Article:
The Ministry of Justice (MoJ) will add £10m to the UK’s publicly funded mediation budget next year as part of an effort to promote the use of mediation over litigation.
According to the MoJ’s 2010-11 annual report, an extra £10m will be added to the mediation budget as of April 2012, taking the total allocated amount to £24m. The MoJ has spent an annual total of £14m on publicly funded mediation every year since 2008.
An MoJ spokesperson said: “Research shows that mediation can cost a quarter of the price and take a quarter of the time of going to court.
“Data from legal aid cases show the average cost per client is £535 compared to £2,823, and that the average time for a mediated case to be completed is 110 days compared to 435 days for non-mediated cases. With two thirds of publicly funded mediation already resulting in full agreement, it can ensure better results for families too.”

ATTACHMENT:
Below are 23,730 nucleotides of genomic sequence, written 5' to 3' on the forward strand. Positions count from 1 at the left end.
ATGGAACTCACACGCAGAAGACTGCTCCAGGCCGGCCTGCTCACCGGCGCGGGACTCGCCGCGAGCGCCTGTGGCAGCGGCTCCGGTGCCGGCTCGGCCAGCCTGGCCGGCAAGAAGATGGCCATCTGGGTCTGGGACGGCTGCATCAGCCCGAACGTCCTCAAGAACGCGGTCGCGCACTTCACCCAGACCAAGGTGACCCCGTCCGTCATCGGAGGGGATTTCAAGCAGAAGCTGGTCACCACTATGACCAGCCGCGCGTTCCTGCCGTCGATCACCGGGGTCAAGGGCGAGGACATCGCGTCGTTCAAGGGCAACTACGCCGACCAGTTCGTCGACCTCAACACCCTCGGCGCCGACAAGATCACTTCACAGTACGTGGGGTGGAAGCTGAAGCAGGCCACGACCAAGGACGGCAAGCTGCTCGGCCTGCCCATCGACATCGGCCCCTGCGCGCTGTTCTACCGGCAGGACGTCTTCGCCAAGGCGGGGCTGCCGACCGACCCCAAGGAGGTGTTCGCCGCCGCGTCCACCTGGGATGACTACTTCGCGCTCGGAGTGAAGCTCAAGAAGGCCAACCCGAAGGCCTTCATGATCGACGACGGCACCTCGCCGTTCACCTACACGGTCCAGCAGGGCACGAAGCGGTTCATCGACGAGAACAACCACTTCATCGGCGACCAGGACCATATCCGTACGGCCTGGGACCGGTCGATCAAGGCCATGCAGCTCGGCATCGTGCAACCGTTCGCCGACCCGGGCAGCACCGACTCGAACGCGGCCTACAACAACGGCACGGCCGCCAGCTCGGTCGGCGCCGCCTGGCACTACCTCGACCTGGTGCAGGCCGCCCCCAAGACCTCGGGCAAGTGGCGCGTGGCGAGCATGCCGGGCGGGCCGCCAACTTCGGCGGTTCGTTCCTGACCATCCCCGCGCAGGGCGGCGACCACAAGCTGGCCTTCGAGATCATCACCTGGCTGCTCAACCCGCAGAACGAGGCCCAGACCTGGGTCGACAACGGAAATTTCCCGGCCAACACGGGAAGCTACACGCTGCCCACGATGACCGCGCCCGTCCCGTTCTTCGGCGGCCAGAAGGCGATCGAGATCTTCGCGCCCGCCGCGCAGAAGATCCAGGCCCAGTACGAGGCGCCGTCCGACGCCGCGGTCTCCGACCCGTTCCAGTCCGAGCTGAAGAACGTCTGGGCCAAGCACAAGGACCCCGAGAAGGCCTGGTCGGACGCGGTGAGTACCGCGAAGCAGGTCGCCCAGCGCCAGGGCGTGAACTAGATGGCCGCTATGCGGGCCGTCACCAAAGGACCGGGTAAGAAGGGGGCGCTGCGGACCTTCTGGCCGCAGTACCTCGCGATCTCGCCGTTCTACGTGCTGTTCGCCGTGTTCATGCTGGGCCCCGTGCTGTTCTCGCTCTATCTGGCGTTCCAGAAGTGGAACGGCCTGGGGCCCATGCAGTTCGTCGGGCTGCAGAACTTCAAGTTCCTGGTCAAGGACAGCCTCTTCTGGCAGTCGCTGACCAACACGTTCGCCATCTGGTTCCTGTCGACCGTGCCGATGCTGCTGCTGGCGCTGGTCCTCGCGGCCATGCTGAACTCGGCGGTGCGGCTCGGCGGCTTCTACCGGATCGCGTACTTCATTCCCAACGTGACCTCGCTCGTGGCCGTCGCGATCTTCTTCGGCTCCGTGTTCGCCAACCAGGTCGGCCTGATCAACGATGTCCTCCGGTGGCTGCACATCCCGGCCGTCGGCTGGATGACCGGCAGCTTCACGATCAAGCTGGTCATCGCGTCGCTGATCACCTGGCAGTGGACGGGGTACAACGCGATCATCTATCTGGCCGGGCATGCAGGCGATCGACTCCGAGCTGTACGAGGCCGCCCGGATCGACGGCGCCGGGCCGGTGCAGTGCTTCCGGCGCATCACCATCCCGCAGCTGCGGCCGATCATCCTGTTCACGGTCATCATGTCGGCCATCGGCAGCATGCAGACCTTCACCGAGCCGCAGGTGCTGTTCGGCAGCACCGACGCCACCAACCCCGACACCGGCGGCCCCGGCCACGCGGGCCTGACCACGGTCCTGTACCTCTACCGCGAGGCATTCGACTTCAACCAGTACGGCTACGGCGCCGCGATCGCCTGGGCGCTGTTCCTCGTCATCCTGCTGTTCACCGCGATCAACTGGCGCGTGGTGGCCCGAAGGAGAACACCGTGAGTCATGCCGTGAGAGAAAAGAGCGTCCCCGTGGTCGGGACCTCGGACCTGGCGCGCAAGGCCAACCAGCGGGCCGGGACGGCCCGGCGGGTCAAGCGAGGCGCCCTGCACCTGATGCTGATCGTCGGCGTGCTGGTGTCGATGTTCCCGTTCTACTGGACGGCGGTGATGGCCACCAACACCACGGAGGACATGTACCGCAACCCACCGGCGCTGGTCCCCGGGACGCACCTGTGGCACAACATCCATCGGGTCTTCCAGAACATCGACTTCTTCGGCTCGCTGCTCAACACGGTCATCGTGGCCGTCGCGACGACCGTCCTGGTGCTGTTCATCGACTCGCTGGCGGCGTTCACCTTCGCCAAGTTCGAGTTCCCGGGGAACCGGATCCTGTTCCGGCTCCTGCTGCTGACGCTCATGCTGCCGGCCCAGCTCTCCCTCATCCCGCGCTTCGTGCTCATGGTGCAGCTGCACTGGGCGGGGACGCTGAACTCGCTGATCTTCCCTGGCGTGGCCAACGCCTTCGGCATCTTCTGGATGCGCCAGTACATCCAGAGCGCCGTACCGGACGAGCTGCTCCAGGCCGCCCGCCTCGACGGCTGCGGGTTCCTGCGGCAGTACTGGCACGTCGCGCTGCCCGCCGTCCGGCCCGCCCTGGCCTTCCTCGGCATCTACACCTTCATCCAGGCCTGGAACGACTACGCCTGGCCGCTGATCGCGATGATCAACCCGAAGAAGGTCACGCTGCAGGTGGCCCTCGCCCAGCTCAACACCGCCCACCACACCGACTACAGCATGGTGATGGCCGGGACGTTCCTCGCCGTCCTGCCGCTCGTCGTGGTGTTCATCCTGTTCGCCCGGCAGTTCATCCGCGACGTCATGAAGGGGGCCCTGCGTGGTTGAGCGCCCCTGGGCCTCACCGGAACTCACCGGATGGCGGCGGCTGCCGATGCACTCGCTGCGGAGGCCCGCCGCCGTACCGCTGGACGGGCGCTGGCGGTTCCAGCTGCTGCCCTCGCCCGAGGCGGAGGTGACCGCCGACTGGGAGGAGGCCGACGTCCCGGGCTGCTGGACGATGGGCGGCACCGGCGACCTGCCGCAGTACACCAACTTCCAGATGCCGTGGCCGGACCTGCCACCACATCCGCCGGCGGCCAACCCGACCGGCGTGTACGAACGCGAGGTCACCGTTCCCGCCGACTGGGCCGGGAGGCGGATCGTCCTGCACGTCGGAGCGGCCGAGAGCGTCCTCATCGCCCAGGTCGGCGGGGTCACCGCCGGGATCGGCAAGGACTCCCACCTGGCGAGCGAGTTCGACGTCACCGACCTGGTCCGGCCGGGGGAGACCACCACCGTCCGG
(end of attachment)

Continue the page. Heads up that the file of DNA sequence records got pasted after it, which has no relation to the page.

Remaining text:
New legislation was introduced in April this year which requires that separating spouses who are contesting the terms of their divorce must first attend a mediation awareness session before going to court. The move – part of an effort by the MoJ to reduce the backlog of cases and cut court costs – mirrors the system already in place for separating couples granted legal aid.
Withers family practice head Julian Lipson said: “The idea of people being encouraged to mediate is a good one and it is very good for some cases, but one needs to be realistic and say that it is not for all. Some cases are too complicated for mediation, and in others the parties’ inequality of position/ability makes it little use.”
Other details contained in the MoJ’s annual report include the statistic that the number of civil proceedings in 2010-11 was down 9% on 2009-10, while the number of civil proceedings where a small claims hearing or fast/multi-track trial took place were down 15% and 4% respectively.